University of Rochester researchers studied stroke patients who experienced vision loss and found that the patients retained some visual abilities immediately after the stroke but these abilities diminished gradually and eventually disappeared permanently after approximately six months.
More stroke awareness, better eating habits may help reduce stroke risk for young adult African-Americans
Young African-Americans are experiencing higher rates of stroke because of health conditions such as high blood pressure, diabetes and obesity, yet their perception of their stroke risk is low.
How to help patients recover after a stroke
The existing approach to brain stimulation for rehabilitation after a stroke does not take into account the diversity of lesions and the individual characteristics of patients' brains.
Kids with headache after stroke might be at risk for another stroke
A new study has found a high incidence of headaches in pediatric stroke survivors and identified a possible association between post-stroke headache and stroke recurrence.
High stroke impact in low- and middle-income countries examined at 11th World Stroke Congress
Less wealthy countries struggle to meet greater need with far fewer resources.
Marijuana use might lead to higher risk of stroke, World Stroke Congress to be told
A five-year study of hospital statistics from the United States shows that the incidence of stroke has risen steadily among marijuana users even though the overall rate of stroke remained constant over the same period.
We need to talk about sexuality after stroke
Stroke survivors and their partners are not adequately supported to deal with changes to their relationships, self-identity, gender roles and intimacy following stroke, according to new research from the University of Sydney.
Standardized stroke protocol can ensure ELVO stroke patients are treated within 60 minutes
A new study shows that developing a standardized stroke protocol of having neurointerventional teams meet suspected emergent large vessel occlusion (ELVO) stroke patients upon their arrival at the hospital achieves a median door-to-recanalization time of less than 60 minutes.
More Stroke News and Stroke Current Events

Trending Science News

Current Coronavirus (COVID-19) News

Top Science Podcasts

We have hand picked the top science podcasts of 2020.
Now Playing: TED Radio Hour

Warped Reality
False information on the internet makes it harder and harder to know what's true, and the consequences have been devastating. This hour, TED speakers explore ideas around technology and deception. Guests include law professor Danielle Citron, journalist Andrew Marantz, and computer scientist Joy Buolamwini.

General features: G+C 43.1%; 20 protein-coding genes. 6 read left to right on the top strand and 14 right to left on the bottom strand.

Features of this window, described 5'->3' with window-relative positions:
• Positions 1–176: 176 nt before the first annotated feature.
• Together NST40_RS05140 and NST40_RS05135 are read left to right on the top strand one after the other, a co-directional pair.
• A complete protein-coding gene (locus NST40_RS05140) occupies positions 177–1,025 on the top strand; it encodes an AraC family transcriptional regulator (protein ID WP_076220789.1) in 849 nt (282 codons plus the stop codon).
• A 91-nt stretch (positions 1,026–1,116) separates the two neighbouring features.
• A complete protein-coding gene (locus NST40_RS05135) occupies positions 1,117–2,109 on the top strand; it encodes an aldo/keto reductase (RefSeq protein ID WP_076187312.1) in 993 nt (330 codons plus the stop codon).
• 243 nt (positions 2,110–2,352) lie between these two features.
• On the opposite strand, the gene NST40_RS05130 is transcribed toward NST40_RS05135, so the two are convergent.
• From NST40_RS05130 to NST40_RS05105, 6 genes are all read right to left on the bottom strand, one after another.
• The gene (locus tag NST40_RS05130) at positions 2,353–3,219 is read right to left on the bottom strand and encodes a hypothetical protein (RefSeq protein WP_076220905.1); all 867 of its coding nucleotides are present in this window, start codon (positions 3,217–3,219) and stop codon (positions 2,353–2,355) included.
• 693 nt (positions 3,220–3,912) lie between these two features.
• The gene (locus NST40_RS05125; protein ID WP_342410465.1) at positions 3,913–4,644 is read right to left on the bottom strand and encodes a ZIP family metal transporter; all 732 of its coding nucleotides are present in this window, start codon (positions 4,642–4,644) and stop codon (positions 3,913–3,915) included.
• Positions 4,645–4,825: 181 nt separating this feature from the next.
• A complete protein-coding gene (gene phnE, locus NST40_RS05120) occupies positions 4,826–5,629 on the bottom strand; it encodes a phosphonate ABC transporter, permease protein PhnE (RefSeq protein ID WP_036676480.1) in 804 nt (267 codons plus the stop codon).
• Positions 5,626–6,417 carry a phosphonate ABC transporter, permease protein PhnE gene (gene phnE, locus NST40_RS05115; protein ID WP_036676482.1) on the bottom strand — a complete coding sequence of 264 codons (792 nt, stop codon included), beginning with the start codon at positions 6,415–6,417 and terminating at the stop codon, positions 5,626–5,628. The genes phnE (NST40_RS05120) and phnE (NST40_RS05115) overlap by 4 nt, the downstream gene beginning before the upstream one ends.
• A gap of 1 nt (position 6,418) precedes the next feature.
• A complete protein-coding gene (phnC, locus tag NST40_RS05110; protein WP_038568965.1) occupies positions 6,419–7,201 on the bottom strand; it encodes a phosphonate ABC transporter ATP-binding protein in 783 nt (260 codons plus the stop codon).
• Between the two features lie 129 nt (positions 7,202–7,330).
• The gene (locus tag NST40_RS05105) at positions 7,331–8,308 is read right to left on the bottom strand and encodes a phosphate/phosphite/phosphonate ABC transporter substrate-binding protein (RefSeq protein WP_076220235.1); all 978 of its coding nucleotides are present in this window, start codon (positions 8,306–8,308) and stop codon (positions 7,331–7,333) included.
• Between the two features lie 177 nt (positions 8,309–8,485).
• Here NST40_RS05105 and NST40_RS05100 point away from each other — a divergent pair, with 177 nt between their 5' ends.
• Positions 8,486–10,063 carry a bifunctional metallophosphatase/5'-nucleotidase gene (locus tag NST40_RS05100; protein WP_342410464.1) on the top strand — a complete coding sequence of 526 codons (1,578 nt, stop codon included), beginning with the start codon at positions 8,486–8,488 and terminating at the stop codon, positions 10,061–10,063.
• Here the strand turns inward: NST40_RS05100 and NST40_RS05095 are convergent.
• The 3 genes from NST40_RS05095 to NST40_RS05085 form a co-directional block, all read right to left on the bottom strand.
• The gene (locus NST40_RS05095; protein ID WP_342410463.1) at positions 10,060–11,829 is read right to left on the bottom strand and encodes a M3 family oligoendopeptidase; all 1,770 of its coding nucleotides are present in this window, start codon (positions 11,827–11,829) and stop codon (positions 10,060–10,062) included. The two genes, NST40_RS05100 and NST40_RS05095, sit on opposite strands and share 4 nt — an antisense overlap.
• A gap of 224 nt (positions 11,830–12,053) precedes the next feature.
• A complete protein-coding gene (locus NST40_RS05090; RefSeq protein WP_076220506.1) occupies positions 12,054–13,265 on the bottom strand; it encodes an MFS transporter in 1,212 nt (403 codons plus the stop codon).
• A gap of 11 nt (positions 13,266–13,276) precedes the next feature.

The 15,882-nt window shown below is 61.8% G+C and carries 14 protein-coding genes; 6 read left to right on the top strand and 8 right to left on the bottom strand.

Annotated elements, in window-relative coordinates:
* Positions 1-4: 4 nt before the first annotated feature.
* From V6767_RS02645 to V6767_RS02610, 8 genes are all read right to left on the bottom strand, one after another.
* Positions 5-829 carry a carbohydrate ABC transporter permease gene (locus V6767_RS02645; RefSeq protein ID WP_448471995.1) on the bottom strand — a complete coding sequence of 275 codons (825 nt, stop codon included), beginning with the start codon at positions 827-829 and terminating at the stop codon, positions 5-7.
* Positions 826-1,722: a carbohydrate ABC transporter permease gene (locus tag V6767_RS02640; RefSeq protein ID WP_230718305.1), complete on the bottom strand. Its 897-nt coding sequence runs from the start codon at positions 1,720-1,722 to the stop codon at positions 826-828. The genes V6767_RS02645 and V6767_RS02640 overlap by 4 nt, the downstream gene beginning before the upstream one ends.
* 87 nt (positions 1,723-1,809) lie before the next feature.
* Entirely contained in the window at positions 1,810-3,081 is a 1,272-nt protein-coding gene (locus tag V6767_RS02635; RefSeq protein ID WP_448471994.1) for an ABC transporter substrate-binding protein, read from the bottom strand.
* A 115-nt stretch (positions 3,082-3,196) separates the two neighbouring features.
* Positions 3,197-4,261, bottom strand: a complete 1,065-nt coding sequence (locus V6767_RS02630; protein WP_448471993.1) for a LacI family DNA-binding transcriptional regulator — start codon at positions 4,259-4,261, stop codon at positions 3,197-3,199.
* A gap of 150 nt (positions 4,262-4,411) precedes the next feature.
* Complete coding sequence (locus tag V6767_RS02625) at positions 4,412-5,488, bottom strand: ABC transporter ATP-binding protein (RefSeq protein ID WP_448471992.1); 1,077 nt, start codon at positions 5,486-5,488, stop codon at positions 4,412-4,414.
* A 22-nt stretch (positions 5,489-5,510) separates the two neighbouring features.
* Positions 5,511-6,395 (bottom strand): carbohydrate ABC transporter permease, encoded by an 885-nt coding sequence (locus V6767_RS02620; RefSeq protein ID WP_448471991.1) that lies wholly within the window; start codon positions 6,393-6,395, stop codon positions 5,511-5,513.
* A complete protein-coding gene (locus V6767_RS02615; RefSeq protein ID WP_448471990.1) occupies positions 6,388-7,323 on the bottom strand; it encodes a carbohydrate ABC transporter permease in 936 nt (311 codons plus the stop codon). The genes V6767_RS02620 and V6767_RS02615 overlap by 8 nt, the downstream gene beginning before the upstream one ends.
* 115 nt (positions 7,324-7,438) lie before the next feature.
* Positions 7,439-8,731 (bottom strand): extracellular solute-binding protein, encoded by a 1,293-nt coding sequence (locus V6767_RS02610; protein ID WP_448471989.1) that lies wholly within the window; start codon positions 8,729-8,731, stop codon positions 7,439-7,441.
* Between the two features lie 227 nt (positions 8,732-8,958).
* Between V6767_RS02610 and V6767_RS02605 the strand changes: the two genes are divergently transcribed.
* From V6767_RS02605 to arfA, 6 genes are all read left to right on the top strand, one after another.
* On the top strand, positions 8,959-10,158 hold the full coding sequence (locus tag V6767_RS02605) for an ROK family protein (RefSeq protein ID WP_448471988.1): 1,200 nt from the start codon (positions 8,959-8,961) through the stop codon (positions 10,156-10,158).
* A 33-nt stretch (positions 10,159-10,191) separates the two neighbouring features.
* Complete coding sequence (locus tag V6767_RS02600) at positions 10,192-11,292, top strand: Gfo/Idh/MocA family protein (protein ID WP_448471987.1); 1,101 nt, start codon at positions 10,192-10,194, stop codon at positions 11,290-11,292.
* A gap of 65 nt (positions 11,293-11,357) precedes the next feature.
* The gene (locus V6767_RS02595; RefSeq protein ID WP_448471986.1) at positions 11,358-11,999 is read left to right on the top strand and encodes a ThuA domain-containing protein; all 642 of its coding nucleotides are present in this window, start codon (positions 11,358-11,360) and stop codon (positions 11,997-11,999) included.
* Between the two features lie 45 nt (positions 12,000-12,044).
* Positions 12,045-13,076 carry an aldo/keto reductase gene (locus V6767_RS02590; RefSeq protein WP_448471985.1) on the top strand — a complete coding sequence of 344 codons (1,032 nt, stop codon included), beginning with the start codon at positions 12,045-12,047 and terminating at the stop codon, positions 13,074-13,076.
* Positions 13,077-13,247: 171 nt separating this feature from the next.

Now Playing: Science for the People

#576 Science Communication in Creative Places
When you think of science communication, you might think of TED talks or museum talks or video talks, or... people giving lectures. It's a lot of people talking. But there's more to sci comm than that. This week host Bethany Brookshire talks to three people who have looked at science communication in places you might not expect it. We'll speak with Mauna Dasari, a graduate student at Notre Dame, about making mammals into a March Madness match. We'll talk with Sarah Garner, director of the Pathologists Assistant Program at Tulane University School of Medicine, who takes pathology instruction out of...
Now Playing: Radiolab

What If?
There's plenty of speculation about what Donald Trump might do in the wake of the election. Would he dispute the results if he loses? Would he simply refuse to leave office, or even try to use the military to maintain control? Last summer, Rosa Brooks got together a team of experts and political operatives from both sides of the aisle to ask a slightly different question. Rather than arguing about whether he'd do those things, they dug into what exactly would happen if he did. Part war game part choose your own adventure, Rosa's Transition Integrity Project doesn't give us any predictions, and it isn't a referendum on Trump. Instead, it's a deeply illuminating stress test on our laws, our institutions, and on the commitment to democracy written into the constitution. This episode was reported by Bethel Habte, with help from Tracie Hunte, and produced by Bethel Habte. Jeremy Bloom provided original music. Support Radiolab by becoming a member today at Radiolab.org/donate.     You can read The Transition Integrity Project's report here.